University of Wisconsin

Seeing is believing for University of Wisconsin-Madison students using Adams in their 'Kinematics and Dynamics of Machine Systems' course
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In the ME 451 class at the University of Wisconsin at Madison, Professor Dan Negrut and his graduate teaching assistant, Makarand Datar, have incorporated Adams to help reinforce the fundamental principles and theory they cover in that class.

To describe his leadership role with the Simulation-Based Engineering Laboratory (SBEL) in the Mechanical Engineering Department at Wisconsin, Dan said "All of the work we do in our SBEL looks at how things change in time, whether it is a molecular dynamics problem or simulation of a truck. ADAMS is a very useful and extremely versatile simulation environment for problems at the macroscale. We have used ADAMS for things like track simulation, vehicle dynamics simulation, and driver-vehicle-powertrain-tire-road co-simulation."

Dynamic simulation of tracked vehicle over rough terrain Simulation of High Mobility Multipurpose Wheeled Vehicle (HMMWV)

Adams is broadly useful - from undergraduate classroom work up through graduate level research. Having experience with Adams will enable our UW engineering students to hit the ground running when they go to work in industry and are expected to use simulation software to aid the virtual product development (VPD) process at their companies.

The feedback from students was very encouraging as evidenced through the following representative quotes:

  • "ADAMS was very nice to work with"
  • "I will forever have a greater understanding and appreciation of dynamics-related fields and appreciate the instruction I received in ADAMS."
  • "Learning the use of MATLAB and ADAMS has really helped understand the practical and industrial relevance of the subject."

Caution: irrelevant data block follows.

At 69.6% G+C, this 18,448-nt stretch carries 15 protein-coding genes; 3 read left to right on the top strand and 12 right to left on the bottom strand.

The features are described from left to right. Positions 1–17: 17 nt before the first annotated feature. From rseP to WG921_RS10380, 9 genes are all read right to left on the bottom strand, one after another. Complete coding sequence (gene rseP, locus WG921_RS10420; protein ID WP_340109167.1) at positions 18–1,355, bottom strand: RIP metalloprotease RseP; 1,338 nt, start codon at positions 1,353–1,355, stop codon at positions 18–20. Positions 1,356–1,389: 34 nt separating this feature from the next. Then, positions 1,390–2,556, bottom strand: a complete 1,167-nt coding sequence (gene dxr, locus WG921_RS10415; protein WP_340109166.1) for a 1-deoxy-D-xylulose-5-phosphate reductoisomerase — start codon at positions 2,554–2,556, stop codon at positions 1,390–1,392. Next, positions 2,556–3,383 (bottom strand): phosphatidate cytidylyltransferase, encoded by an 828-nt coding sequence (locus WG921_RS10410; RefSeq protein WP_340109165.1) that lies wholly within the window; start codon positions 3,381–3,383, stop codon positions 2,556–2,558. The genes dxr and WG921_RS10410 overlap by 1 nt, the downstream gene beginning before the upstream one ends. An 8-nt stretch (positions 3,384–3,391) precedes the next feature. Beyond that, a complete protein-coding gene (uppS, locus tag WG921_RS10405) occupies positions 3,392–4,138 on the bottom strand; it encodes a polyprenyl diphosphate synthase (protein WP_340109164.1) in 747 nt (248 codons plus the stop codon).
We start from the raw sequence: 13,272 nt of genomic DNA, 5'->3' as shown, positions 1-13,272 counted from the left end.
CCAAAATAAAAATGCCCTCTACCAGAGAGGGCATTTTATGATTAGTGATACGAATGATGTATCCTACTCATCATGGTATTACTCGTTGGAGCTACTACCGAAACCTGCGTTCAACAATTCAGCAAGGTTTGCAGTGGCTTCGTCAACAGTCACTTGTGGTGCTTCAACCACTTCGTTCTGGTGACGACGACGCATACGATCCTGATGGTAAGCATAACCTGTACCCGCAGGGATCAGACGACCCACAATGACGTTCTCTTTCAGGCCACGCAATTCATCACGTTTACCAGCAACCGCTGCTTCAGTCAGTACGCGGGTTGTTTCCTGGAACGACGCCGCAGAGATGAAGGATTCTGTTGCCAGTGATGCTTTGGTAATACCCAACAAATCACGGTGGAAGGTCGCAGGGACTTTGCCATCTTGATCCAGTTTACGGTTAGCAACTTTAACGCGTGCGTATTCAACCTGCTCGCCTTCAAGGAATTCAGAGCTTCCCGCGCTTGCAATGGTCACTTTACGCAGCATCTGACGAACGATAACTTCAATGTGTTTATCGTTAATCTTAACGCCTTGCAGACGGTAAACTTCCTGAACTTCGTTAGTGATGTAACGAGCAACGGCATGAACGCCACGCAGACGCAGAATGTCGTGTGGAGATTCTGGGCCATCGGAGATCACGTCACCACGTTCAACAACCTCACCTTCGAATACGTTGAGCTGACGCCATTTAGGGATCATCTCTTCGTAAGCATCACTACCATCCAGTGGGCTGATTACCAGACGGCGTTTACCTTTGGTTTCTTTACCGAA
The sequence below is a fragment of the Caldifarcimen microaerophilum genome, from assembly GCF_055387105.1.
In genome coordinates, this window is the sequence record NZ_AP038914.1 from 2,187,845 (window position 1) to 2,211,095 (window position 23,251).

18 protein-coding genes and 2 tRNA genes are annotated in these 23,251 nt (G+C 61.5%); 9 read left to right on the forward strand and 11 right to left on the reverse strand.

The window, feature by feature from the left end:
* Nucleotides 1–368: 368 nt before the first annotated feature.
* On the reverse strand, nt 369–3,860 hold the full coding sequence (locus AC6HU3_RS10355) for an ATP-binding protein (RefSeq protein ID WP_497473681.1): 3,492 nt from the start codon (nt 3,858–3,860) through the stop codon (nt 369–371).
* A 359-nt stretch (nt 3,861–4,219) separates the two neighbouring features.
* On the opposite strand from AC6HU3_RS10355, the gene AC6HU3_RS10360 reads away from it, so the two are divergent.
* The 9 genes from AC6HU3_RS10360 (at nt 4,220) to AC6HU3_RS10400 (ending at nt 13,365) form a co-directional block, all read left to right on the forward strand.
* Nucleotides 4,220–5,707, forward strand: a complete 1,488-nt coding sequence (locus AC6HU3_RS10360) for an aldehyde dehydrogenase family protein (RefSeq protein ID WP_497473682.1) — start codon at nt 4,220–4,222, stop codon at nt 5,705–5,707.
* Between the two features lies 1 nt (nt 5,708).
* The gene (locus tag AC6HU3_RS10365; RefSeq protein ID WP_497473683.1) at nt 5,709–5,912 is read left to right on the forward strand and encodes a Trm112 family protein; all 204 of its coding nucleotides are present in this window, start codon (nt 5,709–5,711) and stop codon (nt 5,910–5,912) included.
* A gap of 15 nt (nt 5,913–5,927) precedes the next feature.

According to Makarand, "The instructional materials and homework assignments enable students to ease into Adams gradually, following an effective Crawl-Walk-Run approach. We started with very basic simulations of a stone falling under gravity or a simple pendulum. Students were asked to perform hand calculations and verify their answers using Adams. By the end of this course, students reached a level where they were able to simulate a complex mechanical system such as an excavator, a human walker, etc."

"It's important to understand the primary emphasis of this course is not to teach Adams. In fact, this was the first time Adams was used as a simulation tool in this course. It was not possible to spend a lot of time on Adams. However it was amazing to see what students could do at the end of it all."

The homework developed for this course was designed to give students a better visual appreciation of dynamic systems. There were in-class demonstrations of some complex mechanisms modeled using Adams so students could understand the scope of this tool. Students were encouraged to verify their results using other tools such as MATLAB which adds to the learning experience.

Overall it was a very successful endeavor and was a good start for introducing Adams in the engineering curriculum at the University of Wisconsin, Madison. For additional information, we invite you to read more about our SBEL projects and publications.

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Dan Negrut,
Makarand Datar,
graduate teaching assistant

Editor's Note: Professor Negrut has graciously agreed to share the materials he developed for his "ME451: Kinematics and Dynamics of Machine Systems" course, complete with lecture notes as well as Adams tutorial and assignments: